Hello internets again,
I am tuning back in to sum up what has been done, the features that have been implemented and how I spent my time. But at first I want to give a brief overview on what kind of features and trivialities I implemented in GreyHole up until I worked on this blog and social media, as the DevBlog #1 was more of a broad overview on how I came to indie gamedev in the first place. So here I share a summary of my GreyHole dev progress:
Core mechanics – the “No-Shooter”
As I mentioned earlier, the basic idea of GreyHole is that it is not a shooter but kind of behaves like one. You (WASD/Gamepad) control a character in a very open and unlimited space and have to best loads of enemies. Traditionally these type of games are Shmups where you have to aim and fire projectiles, lasers and whatnot at enemies. Since I first wanted to create something limited in scope as my learning project, I thought about ways to completely restrict me to not using projectiles and shooting at all. And I came up with the idea of objects rotating around the player with which you can damage enemies.
The mechanic proved to be quirky but fun as you have to be in constant awareness of the proximity of your enemies to be able to damage and avoid them at the same time. I took this concept and made it the core mechanic of GreyHole and now I build the whole game around that. One can now manipulate the rotation speed with a cooldown and change the rotation direction. The latter does not really impact a whole lot right now but I will expand on the direction later on. When developing a game one problem is that the possibilities are endless. You can imagine a bazillion features in matter of hours and won’t ever have the resources to implement even a fraction of them. And that’s the biggest reason I set such a strict boundary for my game. Heavy constraints on what you allow yourself to do also lead to at least some basic forced creativity. I would not have come up with the BoMB-mechanic in the first place if I had not excluded shooting categorically.
Enemy design – simple types to test gameplay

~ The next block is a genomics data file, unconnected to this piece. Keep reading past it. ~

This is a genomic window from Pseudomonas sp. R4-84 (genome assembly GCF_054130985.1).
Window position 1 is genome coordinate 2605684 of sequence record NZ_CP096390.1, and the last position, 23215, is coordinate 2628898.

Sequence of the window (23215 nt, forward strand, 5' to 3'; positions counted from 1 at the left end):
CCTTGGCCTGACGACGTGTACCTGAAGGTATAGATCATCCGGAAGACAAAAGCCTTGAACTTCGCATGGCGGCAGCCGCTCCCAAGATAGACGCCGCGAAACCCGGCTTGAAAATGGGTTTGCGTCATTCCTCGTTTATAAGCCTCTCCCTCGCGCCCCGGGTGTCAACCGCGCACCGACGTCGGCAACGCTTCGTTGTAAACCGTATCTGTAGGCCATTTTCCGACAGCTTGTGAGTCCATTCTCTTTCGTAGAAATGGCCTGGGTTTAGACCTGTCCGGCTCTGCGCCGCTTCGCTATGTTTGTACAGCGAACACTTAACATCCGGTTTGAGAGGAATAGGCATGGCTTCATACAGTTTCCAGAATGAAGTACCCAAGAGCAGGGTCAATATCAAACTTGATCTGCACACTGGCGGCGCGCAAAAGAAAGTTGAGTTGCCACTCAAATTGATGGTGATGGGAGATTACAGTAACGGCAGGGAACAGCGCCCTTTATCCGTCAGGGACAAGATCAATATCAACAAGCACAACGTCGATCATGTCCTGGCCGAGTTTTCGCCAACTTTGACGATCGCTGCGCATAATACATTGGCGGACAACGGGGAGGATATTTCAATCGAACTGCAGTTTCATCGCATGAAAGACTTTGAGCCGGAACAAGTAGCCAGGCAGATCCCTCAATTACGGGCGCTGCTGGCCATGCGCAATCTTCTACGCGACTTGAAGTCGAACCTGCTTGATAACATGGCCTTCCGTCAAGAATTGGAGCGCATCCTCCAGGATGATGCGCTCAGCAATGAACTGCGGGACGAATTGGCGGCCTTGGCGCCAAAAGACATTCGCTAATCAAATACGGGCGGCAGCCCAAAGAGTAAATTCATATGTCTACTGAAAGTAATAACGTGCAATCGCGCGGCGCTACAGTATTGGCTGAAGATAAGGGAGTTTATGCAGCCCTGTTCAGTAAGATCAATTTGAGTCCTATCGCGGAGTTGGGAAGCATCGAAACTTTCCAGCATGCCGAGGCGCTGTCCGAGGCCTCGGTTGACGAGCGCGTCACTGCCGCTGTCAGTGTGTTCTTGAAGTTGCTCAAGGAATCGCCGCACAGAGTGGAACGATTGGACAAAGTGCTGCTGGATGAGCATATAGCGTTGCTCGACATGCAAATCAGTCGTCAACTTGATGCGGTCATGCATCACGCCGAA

Now that I had the initial mechanic ready to work with(and it looked way worse than in the gif above) I had to add enemies and behaviors for them. I created a movement pattern for the simplest of enemies to behave like some kind of fish that is basically curious and seemingly random in its path but when you get too close it tries to flee you in a non linear way. I spent a lot of hours until I got it somewhat right after I had tested many iterations that felt clunky. I have one gripe left with their movement and that is that they freely overlap each other. I may tinker with collision detection between enemies a bit more to make them behave more “swarmy” instead. But I also have to keep in mind that I want to have loads of them spawned at the same time, so I need to watch the game’s performance very closely. I need the game to still run on weaker machines(or if I make it to a mobile release to run fluidly on phones as well).
Fleeing enemies are fine but you also need some aggressive ones, the player has to react to. So I included the rocket enemy. It chases the player as if it is heat seeking (with a slight offset to not make it too difficult to dodge). A super simple spawning timer for both of the enemies provides the first “content” and gave my personal alpha testers (my girlfriend and her brother) something to do when booting up the game.
Adding “Juice” – polish the game’s feel
After the first prototypes I then went on and learned about particle effects and screenshake effects to make everything more juicy. You have to be careful though when adding Juice to your game, the right amount is important, too. Overloading everything with too much may result in hard to read event queues or overall particle bloat that floods the screen that is just over the top.
One thing I realized when I added the fiery trails, is that particle effects can also shift the difficulty level. As the trail visualizes the path of the balls, the player has to focus more on where the ball is currently at and where it will be in the next few frames to anticipate the impact position. The fiery trail diverts the perception of movement somewhat so it gets a bit harder to actually hit enemies.
Gamepad Support – better implemented early on
Another thing I learned from other developers in the Gamemaker Studio Discord(direct invite link) was to better add Gamepad/Controller support from the get go, so that you have it in place to test everything out while you develop rather than to slap it on later. This should improve the feeling of the game significantly when played with the controller.
I struggled quite a bit with this piece of GreyHole dev progress as I myself only have a Steam Controller in my possession. In itself the controller is okay. But it only acts as a controller when paired with games run through Steam. When not using steam it emulates a kinky combination of mouse and keyboard inputs. This article on the subject over at davetech helped me a lot understanding the principles. To be able to actually use the analog stick for smooth movement transition I had to add an exported .exe file of GreyHole to the Steam launcher via “add non steam game”. It was a bit of a workaround but this way I had the gamepad support working and got native Steam Controller support on top without any extra hassle. Yay.